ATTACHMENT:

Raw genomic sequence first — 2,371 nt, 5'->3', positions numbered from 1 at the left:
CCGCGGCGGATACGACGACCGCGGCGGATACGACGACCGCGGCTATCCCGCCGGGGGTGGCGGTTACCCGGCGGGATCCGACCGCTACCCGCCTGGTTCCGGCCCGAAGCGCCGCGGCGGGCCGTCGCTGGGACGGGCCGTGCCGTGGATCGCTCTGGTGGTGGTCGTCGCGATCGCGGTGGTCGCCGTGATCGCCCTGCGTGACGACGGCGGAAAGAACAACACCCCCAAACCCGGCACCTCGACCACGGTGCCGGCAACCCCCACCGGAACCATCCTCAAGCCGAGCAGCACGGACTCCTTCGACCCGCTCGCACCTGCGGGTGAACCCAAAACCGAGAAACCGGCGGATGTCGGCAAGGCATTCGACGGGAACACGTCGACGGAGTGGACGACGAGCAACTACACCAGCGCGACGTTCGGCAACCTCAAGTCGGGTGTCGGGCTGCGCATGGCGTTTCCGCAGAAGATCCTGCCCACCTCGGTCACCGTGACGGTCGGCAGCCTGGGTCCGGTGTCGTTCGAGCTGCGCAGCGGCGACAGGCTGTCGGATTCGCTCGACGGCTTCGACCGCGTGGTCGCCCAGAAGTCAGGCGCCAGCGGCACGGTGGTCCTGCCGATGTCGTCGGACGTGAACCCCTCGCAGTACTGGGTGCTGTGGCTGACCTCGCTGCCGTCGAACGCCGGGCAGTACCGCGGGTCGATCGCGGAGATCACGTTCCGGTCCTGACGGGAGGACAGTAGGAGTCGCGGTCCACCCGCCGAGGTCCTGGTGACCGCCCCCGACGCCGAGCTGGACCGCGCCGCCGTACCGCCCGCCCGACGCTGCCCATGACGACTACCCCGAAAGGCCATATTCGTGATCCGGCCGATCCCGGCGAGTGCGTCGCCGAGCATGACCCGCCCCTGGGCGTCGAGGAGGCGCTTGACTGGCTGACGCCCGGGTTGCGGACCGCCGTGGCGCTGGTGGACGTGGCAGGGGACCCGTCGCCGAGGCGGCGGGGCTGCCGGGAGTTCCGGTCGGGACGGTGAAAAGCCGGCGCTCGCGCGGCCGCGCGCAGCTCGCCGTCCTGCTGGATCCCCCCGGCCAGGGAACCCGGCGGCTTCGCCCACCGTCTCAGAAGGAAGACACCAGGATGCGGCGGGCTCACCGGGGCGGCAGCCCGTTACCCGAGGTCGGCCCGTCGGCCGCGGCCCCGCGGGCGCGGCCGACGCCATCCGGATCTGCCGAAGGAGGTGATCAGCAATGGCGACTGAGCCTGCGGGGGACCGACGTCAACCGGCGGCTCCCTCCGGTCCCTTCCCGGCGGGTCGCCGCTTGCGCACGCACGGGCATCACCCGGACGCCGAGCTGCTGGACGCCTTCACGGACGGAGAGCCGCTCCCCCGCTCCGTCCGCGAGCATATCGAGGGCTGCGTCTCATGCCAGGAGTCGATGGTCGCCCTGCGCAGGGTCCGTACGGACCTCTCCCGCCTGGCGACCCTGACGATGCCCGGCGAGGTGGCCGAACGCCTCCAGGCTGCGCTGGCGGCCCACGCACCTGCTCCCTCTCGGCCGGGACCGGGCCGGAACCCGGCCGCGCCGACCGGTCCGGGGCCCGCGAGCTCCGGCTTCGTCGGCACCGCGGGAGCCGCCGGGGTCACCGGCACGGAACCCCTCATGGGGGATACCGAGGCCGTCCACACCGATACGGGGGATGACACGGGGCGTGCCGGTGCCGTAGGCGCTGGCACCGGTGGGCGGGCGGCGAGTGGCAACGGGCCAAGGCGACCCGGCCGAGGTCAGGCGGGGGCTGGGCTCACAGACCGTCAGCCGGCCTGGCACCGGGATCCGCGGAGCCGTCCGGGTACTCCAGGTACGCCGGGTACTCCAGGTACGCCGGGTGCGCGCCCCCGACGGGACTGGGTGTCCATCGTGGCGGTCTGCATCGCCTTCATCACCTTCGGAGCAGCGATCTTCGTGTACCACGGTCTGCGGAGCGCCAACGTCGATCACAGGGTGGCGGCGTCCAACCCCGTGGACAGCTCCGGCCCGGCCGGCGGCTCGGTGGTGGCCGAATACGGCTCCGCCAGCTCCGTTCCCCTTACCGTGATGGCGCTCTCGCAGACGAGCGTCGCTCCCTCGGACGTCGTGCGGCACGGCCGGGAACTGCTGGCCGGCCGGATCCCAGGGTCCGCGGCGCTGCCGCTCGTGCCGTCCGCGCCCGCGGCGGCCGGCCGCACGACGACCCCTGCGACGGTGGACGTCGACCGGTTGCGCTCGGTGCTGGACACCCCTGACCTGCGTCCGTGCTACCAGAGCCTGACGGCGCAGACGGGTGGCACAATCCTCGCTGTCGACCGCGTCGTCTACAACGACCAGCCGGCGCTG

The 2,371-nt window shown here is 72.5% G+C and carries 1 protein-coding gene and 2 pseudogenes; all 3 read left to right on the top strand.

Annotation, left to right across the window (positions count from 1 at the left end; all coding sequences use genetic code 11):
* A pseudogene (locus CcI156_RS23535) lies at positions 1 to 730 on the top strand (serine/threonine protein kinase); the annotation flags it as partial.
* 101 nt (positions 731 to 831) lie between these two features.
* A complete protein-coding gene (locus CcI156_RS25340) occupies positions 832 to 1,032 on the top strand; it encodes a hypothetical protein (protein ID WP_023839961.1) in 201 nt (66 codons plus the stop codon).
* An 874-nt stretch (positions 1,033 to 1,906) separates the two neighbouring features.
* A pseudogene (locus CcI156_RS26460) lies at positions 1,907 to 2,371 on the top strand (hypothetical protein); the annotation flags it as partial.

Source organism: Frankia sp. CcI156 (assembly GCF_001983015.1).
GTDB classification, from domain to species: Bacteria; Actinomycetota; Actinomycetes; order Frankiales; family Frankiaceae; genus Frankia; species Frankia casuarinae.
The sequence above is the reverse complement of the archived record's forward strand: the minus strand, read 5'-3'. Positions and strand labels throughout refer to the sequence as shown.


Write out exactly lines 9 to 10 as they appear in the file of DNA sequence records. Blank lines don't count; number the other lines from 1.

* A pseudogene (locus CcI156_RS26460) lies at positions 1,907 to 2,371 on the top strand (hypothetical protein); the annotation flags it as partial.

Source organism: Frankia sp. CcI156 (assembly GCF_001983015.1).